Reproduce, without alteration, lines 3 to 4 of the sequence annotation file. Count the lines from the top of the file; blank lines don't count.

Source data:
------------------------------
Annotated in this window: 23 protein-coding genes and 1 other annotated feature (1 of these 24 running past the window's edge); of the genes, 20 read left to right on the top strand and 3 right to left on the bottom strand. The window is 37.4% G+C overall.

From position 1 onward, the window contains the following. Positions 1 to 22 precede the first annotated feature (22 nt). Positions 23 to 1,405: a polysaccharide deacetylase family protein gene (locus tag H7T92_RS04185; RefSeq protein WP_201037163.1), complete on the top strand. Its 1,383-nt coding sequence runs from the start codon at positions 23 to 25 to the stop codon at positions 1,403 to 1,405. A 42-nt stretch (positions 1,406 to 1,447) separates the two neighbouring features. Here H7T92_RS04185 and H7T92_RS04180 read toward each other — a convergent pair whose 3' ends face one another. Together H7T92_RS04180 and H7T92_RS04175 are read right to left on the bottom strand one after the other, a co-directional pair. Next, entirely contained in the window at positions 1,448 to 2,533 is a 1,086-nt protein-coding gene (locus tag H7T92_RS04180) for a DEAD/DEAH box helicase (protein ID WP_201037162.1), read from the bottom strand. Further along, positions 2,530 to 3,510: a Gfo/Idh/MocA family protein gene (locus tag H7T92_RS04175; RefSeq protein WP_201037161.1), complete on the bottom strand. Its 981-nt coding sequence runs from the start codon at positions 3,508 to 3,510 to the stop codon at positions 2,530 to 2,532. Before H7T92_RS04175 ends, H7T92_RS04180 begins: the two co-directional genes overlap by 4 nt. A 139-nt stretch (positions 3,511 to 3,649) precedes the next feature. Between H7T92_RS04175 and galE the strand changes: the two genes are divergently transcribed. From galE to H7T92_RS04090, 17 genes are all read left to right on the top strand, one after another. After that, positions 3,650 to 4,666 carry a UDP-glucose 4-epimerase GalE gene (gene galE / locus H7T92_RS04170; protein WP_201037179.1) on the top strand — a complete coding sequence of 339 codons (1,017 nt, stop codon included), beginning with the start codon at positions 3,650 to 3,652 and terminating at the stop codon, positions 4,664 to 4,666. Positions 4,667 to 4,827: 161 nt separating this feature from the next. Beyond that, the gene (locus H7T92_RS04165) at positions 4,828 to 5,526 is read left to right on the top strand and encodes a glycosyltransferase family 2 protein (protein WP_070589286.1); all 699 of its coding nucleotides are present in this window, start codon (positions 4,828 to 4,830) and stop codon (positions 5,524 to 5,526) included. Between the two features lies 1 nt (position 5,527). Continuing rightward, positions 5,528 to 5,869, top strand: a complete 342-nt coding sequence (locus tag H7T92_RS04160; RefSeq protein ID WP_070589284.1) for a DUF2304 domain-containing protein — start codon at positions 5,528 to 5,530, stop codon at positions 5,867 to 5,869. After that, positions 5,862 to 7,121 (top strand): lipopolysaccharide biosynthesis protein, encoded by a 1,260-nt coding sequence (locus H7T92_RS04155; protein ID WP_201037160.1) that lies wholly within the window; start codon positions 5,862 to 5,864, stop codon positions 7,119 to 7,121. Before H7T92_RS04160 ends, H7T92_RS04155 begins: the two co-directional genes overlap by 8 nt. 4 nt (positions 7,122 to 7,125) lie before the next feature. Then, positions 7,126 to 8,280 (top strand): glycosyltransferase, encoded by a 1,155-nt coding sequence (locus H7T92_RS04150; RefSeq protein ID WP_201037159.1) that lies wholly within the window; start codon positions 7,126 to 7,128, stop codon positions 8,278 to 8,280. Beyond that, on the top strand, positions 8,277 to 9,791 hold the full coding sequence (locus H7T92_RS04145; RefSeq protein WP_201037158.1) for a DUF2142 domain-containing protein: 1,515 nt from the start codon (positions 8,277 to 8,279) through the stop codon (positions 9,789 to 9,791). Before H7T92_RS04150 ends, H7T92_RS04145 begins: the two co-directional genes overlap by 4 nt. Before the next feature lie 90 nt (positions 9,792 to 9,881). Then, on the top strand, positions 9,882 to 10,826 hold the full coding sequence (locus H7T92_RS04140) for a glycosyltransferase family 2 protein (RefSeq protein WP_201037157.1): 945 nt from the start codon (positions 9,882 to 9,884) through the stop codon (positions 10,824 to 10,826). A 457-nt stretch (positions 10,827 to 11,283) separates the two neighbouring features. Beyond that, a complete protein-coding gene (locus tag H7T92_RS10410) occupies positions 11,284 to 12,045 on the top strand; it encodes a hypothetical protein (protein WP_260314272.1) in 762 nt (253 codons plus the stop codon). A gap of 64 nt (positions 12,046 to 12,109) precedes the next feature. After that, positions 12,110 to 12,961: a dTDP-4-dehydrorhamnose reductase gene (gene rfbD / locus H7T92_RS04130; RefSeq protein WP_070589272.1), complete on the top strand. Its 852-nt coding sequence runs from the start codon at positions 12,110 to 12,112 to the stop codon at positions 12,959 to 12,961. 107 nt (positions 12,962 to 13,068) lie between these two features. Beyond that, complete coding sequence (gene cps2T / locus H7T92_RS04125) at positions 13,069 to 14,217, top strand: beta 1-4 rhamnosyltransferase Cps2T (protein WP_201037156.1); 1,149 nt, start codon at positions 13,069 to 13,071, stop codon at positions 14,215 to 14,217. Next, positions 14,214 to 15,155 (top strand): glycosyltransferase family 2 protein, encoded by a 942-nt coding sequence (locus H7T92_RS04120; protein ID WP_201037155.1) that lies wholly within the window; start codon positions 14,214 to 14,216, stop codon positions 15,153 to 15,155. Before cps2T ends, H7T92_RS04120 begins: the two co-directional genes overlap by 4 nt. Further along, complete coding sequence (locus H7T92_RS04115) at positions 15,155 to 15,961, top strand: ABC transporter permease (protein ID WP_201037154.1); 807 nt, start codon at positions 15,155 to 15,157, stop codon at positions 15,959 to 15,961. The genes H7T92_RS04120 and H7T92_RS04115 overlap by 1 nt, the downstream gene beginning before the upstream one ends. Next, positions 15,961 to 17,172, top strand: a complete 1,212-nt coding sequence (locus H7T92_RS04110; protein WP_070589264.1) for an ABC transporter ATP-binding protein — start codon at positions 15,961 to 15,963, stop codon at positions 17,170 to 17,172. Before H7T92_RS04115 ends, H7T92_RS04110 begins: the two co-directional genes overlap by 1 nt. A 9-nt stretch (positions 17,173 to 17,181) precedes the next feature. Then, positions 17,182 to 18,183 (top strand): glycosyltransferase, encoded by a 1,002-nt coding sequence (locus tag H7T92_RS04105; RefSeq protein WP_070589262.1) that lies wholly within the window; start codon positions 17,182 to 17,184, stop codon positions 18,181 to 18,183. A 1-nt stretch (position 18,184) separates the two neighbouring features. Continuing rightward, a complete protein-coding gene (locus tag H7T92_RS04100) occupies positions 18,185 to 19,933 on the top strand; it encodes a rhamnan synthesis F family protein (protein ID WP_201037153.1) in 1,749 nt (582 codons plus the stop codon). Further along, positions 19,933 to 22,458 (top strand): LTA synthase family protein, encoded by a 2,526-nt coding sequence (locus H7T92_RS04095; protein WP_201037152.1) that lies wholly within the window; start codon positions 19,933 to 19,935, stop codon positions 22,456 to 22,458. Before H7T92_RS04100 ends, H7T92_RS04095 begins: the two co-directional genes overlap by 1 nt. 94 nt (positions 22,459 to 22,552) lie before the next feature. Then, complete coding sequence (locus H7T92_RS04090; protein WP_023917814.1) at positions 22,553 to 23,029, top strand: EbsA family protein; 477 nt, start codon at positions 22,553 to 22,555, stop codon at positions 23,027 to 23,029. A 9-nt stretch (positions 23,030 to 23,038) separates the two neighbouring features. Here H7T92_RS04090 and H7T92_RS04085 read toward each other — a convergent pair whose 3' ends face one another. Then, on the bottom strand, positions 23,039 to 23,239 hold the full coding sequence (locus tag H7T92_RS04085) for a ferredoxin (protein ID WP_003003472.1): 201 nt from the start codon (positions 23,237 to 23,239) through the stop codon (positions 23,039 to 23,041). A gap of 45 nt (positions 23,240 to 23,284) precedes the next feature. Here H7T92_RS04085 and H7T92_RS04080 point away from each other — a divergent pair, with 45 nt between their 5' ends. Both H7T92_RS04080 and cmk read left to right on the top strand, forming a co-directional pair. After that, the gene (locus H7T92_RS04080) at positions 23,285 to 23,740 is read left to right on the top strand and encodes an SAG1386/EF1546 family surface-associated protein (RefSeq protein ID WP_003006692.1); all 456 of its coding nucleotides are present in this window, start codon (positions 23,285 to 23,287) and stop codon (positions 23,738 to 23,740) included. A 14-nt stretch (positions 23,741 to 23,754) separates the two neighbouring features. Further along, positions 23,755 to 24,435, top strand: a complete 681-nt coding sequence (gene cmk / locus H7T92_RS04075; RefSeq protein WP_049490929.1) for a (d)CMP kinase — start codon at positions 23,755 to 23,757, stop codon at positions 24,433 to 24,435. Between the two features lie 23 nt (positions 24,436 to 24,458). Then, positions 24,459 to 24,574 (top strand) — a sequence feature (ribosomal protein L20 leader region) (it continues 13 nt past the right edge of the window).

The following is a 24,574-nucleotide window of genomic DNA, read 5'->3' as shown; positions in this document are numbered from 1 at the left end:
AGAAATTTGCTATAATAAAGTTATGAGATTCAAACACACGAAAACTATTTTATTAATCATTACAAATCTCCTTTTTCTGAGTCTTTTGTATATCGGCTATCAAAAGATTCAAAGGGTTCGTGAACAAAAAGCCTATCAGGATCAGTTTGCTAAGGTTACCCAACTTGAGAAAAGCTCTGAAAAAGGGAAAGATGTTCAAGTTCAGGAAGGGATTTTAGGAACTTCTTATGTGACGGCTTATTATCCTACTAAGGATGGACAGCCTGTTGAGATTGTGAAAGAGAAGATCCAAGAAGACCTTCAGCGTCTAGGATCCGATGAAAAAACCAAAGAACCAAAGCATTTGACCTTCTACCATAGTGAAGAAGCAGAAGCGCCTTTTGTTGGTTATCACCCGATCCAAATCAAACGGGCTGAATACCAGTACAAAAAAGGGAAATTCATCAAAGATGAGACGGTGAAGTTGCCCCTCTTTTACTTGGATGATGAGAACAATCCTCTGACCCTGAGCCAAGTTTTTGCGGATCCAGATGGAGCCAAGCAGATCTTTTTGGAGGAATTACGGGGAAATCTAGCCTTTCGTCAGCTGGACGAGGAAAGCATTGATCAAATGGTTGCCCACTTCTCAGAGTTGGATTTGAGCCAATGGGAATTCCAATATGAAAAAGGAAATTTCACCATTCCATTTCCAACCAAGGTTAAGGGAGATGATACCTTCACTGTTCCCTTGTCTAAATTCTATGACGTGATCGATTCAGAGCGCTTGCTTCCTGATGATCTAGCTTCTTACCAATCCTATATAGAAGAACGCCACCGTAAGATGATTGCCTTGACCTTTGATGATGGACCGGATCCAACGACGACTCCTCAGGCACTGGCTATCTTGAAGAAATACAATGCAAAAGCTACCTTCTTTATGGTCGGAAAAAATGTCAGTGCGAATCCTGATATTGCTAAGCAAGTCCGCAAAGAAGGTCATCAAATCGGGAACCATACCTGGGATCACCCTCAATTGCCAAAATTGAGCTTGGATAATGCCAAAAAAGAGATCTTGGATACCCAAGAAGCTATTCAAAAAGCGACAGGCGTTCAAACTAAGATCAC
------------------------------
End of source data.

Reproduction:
The following is a 24,574-nucleotide window of genomic DNA, read 5'->3' as shown; positions in this document are numbered from 1 at the left end:
AGAAATTTGCTATAATAAAGTTATGAGATTCAAACACACGAAAACTATTTTATTAATCATTACAAATCTCCTTTTTCTGAGTCTTTTGTATATCGGCTATCAAAAGATTCAAAGGGTTCGTGAACAAAAAGCCTATCAGGATCAGTTTGCTAAGGTTACCCAACTTGAGAAAAGCTCTGAAAAAGGGAAAGATGTTCAAGTTCAGGAAGGGATTTTAGGAACTTCTTATGTGACGGCTTATTATCCTACTAAGGATGGACAGCCTGTTGAGATTGTGAAAGAGAAGATCCAAGAAGACCTTCAGCGTCTAGGATCCGATGAAAAAACCAAAGAACCAAAGCATTTGACCTTCTACCATAGTGAAGAAGCAGAAGCGCCTTTTGTTGGTTATCACCCGATCCAAATCAAACGGGCTGAATACCAGTACAAAAAAGGGAAATTCATCAAAGATGAGACGGTGAAGTTGCCCCTCTTTTACTTGGATGATGAGAACAATCCTCTGACCCTGAGCCAAGTTTTTGCGGATCCAGATGGAGCCAAGCAGATCTTTTTGGAGGAATTACGGGGAAATCTAGCCTTTCGTCAGCTGGACGAGGAAAGCATTGATCAAATGGTTGCCCACTTCTCAGAGTTGGATTTGAGCCAATGGGAATTCCAATATGAAAAAGGAAATTTCACCATTCCATTTCCAACCAAGGTTAAGGGAGATGATACCTTCACTGTTCCCTTGTCTAAATTCTATGACGTGATCGATTCAGAGCGCTTGCTTCCTGATGATCTAGCTTCTTACCAATCCTATATAGAAGAACGCCACCGTAAGATGATTGCCTTGACCTTTGATGATGGACCGGATCCAACGACGACTCCTCAGGCACTGGCTATCTTGAAGAAATACAATGCAAAAGCTACCTTCTTTATGGTCGGAAAAAATGTCAGTGCGAATCCTGATATTGCTAAGCAAGTCCGCAAAGAAGGTCATCAAATCGGGAACCATACCTGGGATCACCCTCAATTGCCAAAATTGAGCTTGGATAATGCCAAAAAAGAGATCTTGGATACCCAAGAAGCTATTCAAAAAGCGACAGGCGTTCAAACTAAGATCAC